Kicking up our heels at the V&A

London, England A trip to London just wouldn’t be complete without a visit to the Victoria and Albert Museum. So many wonderful things to see, a great gift shop and a lovely café. A perfect trifecta for the art-engaged tourist.

We began with a museum tour, learning more about the creation and evolution of this wonderful citadel to design. It was the brainchild of Prince Albert, and his focus turned Britain’s mastery of the sciences and industry toward the development of competitive design strength. He was very far-sighted to have done that, and gave the arts real support. The building is massive and is really several buildings linked together, merging the Victorian with the contemporary.

Terra cotta and ceramic tile were favored for much of the decoration, as they were man-made, and showcased design as well as technical skills. They were used with spectacular effect in the three lovely tea rooms that serve as a welcome resting place after lots of art-gazing. In fact, the V&A has jokingly been called a museum attached to a café, the rooms being that extraordinary.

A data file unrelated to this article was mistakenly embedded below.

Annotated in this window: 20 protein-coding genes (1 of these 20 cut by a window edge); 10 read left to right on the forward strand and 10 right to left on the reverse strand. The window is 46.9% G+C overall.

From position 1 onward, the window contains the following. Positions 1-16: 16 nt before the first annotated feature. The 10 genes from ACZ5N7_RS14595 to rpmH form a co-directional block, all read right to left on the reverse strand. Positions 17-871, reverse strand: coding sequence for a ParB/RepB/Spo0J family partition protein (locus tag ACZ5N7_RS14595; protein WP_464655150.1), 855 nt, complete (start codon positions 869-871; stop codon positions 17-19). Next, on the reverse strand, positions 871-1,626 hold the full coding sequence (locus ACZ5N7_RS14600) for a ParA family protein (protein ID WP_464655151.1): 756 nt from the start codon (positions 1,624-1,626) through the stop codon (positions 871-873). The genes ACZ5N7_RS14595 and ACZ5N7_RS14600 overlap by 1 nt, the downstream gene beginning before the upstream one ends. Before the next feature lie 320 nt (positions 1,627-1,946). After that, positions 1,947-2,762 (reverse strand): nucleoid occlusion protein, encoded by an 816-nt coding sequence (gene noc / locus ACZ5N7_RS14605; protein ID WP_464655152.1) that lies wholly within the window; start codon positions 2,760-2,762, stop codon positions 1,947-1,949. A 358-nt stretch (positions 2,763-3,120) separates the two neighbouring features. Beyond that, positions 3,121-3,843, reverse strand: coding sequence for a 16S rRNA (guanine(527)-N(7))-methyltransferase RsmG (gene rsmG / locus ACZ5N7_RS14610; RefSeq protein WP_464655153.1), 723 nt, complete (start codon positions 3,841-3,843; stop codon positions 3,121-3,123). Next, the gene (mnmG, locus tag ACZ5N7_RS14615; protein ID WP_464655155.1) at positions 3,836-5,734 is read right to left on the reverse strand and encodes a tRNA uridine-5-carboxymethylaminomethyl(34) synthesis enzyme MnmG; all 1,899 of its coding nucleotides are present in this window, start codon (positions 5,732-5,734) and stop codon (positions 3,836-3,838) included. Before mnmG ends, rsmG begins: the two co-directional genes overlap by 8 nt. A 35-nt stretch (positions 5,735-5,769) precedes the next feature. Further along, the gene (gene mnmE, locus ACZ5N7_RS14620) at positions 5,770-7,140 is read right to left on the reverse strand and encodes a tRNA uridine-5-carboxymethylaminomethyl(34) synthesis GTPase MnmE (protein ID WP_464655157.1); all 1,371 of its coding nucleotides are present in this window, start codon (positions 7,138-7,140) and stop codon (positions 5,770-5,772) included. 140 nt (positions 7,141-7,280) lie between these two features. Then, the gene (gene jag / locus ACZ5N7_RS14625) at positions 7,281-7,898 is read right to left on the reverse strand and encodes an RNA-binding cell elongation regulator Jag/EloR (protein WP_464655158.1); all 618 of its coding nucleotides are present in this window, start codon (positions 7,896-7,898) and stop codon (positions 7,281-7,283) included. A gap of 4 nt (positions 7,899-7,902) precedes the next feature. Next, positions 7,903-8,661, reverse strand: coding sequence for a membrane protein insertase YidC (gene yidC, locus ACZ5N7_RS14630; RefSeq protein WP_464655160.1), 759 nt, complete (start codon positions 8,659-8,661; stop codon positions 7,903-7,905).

We had several hours of browsing through some of the Victorian plaster casts court, where wonderful copies of the classical world greeted us. Hello, David! Hello, Hadrian’s Column. We meet again.

A few Renaissance galleries also got a bit of our time before we met up with friends June and Alan, our faithful traveling companions.

Then it was upstairs to see an exhibition of the museum’s theatre collection. The current focus is on musical theatre, merged with the museum’s permanent collection of theatre costumes, memorabilia, and examples of stagecraft. A most entertaining walk through theatre history.

Don’s Food Corner

The original dining rooms of the V&A are indeed delightful spaces for dining. The cafeteria-style service and food, not so much. There are different locations for different things: Hot food in one place, cold sandwiches in another, hot drinks and cakes in yet another area and cold drinks in a further area. Then you need to carry all this to a central place to pay. Kind of exasperating.

But for the record: Jo had a tomato soup that she liked. She also had some of a meat lasagna that was hot, but perhaps had been sitting in the warming oven a little too long.

I had a “Mediterranean” wrap that had veggies and some hummus. It came with two salads, one with kale and chickpeas, another with pearl couscous and curried cauliflower. Very woke. I felt cleansed.

The afternoon tea with Earl Grey-infused scones and a very nice carrot cake was much more satisfying. They make great cakes in Britain. Maybe we should just go from one cream tea to another — with occasional breaks for fish-and-chips.

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